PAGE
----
"The most widely used strategy to delay resistance is to set aside refuges," he explained, "patches with regular, non-Bt cotton where the pest can feed without ingesting the Bt toxin."
"If you plant Bt crops with no refuges, the vast majority of the caterpillars will die, but a tiny fraction will be resistant. These rare resistant survivors will emerge as adults and mate with each other."
The result is obvious: an exploding population of resistant insects.
The refuges ensure a substantial population of non-resistant insects will be around, fluttering about in search for mates. Given the abundance of non-resistant insects relative to the scarce resistant ones, chances are slim that two resistant moths will mate with each other. Instead, most, if not all, resistant moths will mate with a susceptible partner. When resistance is inherited as a recessive trait, the hybrid offspring produced by mating between resistant and susceptible moths are also susceptible.
While the refuge concept has worked reasonably well at keeping the pests at bay, it is incompatible with eradication, Tabashnik pointed out.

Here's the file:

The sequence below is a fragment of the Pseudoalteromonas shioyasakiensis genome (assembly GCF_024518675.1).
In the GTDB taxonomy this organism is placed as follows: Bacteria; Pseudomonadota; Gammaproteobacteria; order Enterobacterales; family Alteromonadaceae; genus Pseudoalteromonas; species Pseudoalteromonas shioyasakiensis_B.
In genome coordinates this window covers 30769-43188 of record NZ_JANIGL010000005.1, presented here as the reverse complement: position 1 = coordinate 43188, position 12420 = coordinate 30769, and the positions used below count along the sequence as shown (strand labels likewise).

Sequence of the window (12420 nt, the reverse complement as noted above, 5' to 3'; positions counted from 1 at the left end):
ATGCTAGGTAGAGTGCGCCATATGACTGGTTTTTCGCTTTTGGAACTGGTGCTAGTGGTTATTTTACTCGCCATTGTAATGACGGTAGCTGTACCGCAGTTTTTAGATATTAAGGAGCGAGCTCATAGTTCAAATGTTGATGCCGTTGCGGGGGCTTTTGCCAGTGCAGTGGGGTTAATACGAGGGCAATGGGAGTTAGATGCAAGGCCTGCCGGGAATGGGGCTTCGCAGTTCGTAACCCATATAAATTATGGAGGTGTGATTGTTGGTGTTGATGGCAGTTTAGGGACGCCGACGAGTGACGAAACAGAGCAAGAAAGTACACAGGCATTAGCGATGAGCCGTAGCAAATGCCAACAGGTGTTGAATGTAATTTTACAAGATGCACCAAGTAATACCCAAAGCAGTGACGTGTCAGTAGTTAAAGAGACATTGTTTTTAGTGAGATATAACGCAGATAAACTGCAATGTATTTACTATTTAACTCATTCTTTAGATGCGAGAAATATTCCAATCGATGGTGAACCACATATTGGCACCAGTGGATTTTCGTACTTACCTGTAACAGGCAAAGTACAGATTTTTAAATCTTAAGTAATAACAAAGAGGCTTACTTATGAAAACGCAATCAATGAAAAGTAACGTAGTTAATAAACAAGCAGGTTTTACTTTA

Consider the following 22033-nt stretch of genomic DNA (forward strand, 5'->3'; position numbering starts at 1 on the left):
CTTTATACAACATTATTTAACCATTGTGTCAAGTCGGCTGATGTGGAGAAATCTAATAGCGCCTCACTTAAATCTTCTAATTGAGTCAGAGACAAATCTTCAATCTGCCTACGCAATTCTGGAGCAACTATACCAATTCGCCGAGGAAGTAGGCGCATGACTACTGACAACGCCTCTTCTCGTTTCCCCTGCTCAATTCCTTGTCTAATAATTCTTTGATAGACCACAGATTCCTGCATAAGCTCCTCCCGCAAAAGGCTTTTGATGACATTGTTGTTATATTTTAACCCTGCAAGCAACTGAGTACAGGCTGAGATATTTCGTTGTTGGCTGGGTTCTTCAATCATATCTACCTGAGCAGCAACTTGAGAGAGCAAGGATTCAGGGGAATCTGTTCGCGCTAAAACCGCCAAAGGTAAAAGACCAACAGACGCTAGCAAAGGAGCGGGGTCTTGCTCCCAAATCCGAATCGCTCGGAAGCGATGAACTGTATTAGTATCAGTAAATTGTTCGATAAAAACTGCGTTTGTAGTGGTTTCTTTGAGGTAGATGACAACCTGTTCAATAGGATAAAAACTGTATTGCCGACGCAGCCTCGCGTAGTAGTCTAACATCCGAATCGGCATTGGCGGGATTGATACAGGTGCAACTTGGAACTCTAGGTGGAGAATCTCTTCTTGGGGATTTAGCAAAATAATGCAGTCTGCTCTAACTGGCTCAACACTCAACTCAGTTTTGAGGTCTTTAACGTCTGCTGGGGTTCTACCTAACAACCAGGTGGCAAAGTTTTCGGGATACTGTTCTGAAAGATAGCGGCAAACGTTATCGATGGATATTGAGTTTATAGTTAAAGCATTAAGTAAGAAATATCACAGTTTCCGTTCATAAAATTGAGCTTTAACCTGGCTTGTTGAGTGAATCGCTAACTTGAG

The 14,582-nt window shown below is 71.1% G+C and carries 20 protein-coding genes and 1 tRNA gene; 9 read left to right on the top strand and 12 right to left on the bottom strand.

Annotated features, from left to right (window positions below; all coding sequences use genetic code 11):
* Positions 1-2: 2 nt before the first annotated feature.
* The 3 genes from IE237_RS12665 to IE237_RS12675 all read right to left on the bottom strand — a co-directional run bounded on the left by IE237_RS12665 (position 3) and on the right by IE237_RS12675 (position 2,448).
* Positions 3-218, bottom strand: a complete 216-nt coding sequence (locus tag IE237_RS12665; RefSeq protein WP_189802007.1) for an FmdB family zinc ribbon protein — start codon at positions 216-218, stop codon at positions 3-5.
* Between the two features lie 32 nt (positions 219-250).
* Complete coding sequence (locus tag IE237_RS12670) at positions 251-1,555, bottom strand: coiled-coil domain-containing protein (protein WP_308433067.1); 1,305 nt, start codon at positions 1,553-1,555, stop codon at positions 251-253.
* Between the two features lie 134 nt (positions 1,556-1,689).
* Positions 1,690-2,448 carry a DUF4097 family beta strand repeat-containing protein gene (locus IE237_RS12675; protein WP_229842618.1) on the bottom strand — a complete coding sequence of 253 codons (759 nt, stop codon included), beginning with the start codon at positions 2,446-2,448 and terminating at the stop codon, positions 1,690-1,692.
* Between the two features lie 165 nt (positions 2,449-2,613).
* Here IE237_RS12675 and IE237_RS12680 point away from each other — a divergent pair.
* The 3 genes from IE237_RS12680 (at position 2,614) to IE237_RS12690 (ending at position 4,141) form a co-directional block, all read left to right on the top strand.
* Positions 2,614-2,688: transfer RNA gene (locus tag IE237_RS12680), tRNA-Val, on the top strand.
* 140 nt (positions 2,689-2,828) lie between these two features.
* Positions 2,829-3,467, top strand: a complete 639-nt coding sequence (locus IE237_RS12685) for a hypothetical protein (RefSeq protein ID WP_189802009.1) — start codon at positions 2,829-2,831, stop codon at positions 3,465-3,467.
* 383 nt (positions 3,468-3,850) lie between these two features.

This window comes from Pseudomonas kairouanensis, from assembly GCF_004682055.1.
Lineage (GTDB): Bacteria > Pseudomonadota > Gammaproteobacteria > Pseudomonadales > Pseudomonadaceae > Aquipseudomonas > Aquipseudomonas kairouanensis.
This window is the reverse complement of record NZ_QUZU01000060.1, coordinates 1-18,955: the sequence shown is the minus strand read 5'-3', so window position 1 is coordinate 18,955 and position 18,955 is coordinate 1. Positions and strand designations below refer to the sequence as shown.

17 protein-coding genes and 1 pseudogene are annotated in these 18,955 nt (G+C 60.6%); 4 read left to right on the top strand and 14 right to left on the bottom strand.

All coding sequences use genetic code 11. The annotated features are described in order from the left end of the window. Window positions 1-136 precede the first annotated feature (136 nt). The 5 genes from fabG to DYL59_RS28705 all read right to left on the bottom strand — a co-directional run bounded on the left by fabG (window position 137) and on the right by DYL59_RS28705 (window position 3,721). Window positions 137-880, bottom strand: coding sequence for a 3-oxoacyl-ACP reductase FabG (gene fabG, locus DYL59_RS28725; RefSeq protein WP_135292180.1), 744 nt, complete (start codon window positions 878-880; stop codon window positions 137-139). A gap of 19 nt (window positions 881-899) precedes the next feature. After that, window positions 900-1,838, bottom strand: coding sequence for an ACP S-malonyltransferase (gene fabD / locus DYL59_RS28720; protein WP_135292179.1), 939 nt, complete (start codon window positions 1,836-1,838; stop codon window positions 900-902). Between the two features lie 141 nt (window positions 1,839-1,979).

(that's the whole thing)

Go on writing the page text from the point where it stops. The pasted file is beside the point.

"Refuges are a way of managing pest populations, so you have to accept the permanent presence of the pest," he said. "You don't get rid of them. You maintain susceptibility by promoting survival of the susceptible insects."
So, rather than relying on susceptible moths from refuges to thwart resistance, the eradication program staff reared large numbers of pink bollworms, sterilized them, and released the sterile moths into cotton fields where they could block reproduction of the wild insects.
"When a sterile moth mates with a fertile wild moth, the progeny won't be fertile,
|Contact: Daniel Stolte|
University of Arizona